Pictures of a six-year-old completing a Cincinnati-area marathon have sparked backlash against the child’s parents and the company that sponsored the race after they were posted on the parents’ social media.
Kami and Ben Crawford, who run accounts on Instagram and YouTube that document their family’s outdoor activities, posted the photos on Sunday in which their family ran the Flying Pig marathon together. Those posts quickly drew hundreds of comments expressing concern for the child’s health and safety.
“A six year old does not understand what embracing misery is,” Kara Goucher, a two-time Olympic long-distance runner, tweeted. “A six year who is ‘struggling physically’ does not realize they have the right to stop and should.”
The Crawfords did not immediately respond to emailed questions.
The Crawfords, parents of six ranging in ages from 6 to 20, routinely post videos to their more than 12,000 Instagram followers and nearly 50,000 YouTube subscribers where they chronicle their lives with their children, who participate in ambitious running and hiking journeys including hiking the Appalachian trail.
Family-focused social media channels have been popular for more than a decade, and have often stoked criticism of parents and concern for children. Some family videos have shown young children in emotionally distressing situations, occasionally spurring action by authorities.
A spokesperson for YouTube said the Crawfords’ past videos about their 6-year-old training for the Cincinnati marathon did not violate any of its rules.
The Crawfords’ marathon posts first began getting attention in the days following the marathon, particularly around an Instagram post that stated their son “was struggling physically and wanted to take a break and sit every three minutes.” The Crawfords wrote that they promised Pringles if their son “kept moving” after 7 hours. According to Crawford’s Instagram posts, the family took 8 hours and 35 minutes to finish the race with their youngest child. They said in Instagram comments that they plan to release footage from the race on their YouTube channel.
The Crawfords have since defended their decision to run with their child, writing in an Instagram post on Wednesday that they allowed him to run the full marathon “after begging to join us.”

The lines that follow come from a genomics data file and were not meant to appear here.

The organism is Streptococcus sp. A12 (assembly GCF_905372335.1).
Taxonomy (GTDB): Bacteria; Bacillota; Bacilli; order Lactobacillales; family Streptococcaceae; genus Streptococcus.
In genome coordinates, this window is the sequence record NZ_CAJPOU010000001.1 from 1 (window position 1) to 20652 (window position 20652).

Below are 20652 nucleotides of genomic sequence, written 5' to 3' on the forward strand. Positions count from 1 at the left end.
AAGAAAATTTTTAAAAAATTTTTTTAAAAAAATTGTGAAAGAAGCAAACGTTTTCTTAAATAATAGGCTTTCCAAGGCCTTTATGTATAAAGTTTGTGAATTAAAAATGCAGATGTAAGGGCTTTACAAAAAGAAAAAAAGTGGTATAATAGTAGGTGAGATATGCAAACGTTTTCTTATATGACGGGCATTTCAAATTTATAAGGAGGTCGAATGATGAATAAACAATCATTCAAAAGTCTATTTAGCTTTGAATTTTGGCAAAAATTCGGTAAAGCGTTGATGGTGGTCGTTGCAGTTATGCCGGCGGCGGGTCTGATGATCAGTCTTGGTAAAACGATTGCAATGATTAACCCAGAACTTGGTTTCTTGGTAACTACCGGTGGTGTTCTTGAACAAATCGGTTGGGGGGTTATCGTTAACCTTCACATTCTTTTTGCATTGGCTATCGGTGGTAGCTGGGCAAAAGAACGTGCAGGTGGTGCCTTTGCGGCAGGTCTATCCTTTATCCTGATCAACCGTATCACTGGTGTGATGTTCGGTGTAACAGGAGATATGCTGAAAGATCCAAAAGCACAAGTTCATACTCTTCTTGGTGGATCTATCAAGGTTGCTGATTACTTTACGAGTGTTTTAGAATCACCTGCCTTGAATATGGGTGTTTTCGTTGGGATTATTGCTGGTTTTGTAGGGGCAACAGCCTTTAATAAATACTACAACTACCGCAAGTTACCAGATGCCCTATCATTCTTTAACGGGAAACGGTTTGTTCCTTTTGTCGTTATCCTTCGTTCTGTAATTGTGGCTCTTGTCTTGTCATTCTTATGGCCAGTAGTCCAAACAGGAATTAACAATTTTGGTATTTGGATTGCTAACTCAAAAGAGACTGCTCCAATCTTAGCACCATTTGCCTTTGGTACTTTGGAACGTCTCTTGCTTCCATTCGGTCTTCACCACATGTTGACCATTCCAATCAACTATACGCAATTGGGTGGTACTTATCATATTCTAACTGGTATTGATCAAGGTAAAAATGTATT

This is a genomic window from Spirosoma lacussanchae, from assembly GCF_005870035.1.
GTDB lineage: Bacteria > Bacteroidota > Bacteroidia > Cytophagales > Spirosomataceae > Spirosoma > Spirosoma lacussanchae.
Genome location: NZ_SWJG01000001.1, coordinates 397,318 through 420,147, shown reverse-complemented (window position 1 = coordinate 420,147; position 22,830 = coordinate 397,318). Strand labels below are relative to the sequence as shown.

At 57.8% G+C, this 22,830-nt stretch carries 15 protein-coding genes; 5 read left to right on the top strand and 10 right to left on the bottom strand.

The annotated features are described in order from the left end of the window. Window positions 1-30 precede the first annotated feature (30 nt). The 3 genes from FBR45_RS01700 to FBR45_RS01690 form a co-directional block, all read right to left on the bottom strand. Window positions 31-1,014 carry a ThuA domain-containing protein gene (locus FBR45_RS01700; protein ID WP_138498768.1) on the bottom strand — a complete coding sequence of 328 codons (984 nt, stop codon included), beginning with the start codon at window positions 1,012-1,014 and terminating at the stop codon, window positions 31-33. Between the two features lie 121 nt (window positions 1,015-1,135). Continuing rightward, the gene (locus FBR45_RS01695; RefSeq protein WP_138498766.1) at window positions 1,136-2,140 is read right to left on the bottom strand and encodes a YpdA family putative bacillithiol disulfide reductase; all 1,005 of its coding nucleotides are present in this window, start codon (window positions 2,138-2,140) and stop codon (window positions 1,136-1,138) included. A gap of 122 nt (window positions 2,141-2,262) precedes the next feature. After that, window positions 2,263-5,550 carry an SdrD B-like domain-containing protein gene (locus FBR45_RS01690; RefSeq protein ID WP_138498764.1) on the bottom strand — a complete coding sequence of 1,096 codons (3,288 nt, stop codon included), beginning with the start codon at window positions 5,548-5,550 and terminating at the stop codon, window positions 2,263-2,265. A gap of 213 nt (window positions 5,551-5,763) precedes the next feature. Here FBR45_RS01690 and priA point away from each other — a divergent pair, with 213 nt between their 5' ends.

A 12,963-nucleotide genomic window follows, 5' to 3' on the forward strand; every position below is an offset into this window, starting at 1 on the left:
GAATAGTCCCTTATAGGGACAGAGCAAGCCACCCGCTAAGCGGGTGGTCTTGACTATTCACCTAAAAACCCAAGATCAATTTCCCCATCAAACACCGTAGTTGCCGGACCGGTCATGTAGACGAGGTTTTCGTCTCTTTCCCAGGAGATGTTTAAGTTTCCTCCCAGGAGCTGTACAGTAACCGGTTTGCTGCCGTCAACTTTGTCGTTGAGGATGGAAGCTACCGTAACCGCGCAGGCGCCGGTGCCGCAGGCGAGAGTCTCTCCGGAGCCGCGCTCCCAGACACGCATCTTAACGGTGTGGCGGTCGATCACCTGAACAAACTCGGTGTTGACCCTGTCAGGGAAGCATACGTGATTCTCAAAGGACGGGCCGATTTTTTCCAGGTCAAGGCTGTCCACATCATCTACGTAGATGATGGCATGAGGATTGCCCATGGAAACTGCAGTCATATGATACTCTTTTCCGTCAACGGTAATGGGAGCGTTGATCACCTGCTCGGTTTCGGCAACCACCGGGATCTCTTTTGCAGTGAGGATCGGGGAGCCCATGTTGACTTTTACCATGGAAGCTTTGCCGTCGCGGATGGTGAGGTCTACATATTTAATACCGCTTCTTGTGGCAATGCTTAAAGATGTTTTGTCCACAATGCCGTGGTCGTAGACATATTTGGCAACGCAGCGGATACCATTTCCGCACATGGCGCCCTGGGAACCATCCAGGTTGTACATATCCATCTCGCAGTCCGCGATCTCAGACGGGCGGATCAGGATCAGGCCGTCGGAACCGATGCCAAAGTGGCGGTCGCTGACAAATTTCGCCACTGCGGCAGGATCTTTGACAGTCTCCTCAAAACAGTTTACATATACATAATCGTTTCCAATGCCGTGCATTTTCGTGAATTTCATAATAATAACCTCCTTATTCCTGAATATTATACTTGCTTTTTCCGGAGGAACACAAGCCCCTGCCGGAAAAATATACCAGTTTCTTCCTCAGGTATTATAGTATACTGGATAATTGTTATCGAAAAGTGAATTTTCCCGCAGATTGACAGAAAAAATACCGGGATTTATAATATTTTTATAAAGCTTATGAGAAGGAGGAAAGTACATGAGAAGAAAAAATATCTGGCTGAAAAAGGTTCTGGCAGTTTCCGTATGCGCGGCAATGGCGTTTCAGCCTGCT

“We asked him numerous times if he wanted to stop and he was VERY clear that his preference was to continue,” the post reads. “We did not see any sign of heat exhaustion or dehydration and honored his request to keep on going.”
While physical activity is encouraged at all ages, a 2003 article in the Clinical Journal of Sport Medicine said that children should not run long-distance because they are not fully physically developed. Research published in the National Library of Medicine in 2010 suggests that children running long distances may have more potential for injury.
The organization behind the marathon, Pig Works, issued a statement that called the exception made for the Crawfords “not the best course of action.”
Iris Simpson Bush, president of Pig Works, wrote in an emailed statement that it was her decision to allow the entire Crawford family to participate, including making an exception for the 6-year-old. The event is for adults aged 18 and up, and in the future, Bush said the age limit would be strictly enforced.
“This decision was not made lightly because the father was determined to do the race with his young child regardless,” Bush wrote. “They had done it as bandits in prior years before we had any knowledge and we knew he was likely to do so again.”
The term “bandits” is used to describe people who join official races without registering. In a Facebook post on Sunday, Ben Crawford wrote that most of his children have run a marathon underage with the help of race organizers, specifically Bush. One year, Crawford wrote that his daughter, then 6, visited a doctor before a race. This year, Crawford wrote in the same Facebook post that Bush “said not to worry about the Dr’s visit because we seemed ‘prepared.’”
A spokesperson for Pig Works said Crawford’s Facebook posts about Bush are “inaccurate.”
The backlash is not the first time that videos from the Crawfords have drawn scrutiny. In one video from 2018, while the Crawfords were on the Appalachian trail, Ben and Kami said that child protective services agents were waiting for them when they exited the trail during a snowstorm. After talking to the children, CPS took no action against the Crawford family.
“In a way this is kind of our worst nightmare fear, government intervention with taking away your children and losing control,” Ben said in the video.
Goucher told NBC News that she stands by her tweet but is conflicted at the backlash the Crawfords are receiving, since she believes they are loving parents.
“I’m not going to change my mind,” Goucher said about young children being unfit to run marathons. She said she endorses families running together, but wishes they had run one mile rather than 26.2 miles. In a follow-up tweet, Goucher wrote: “I’m not questioning motivation or saying it is bad parenting. But as an Olympic athlete, I promise you this is not good for the child.”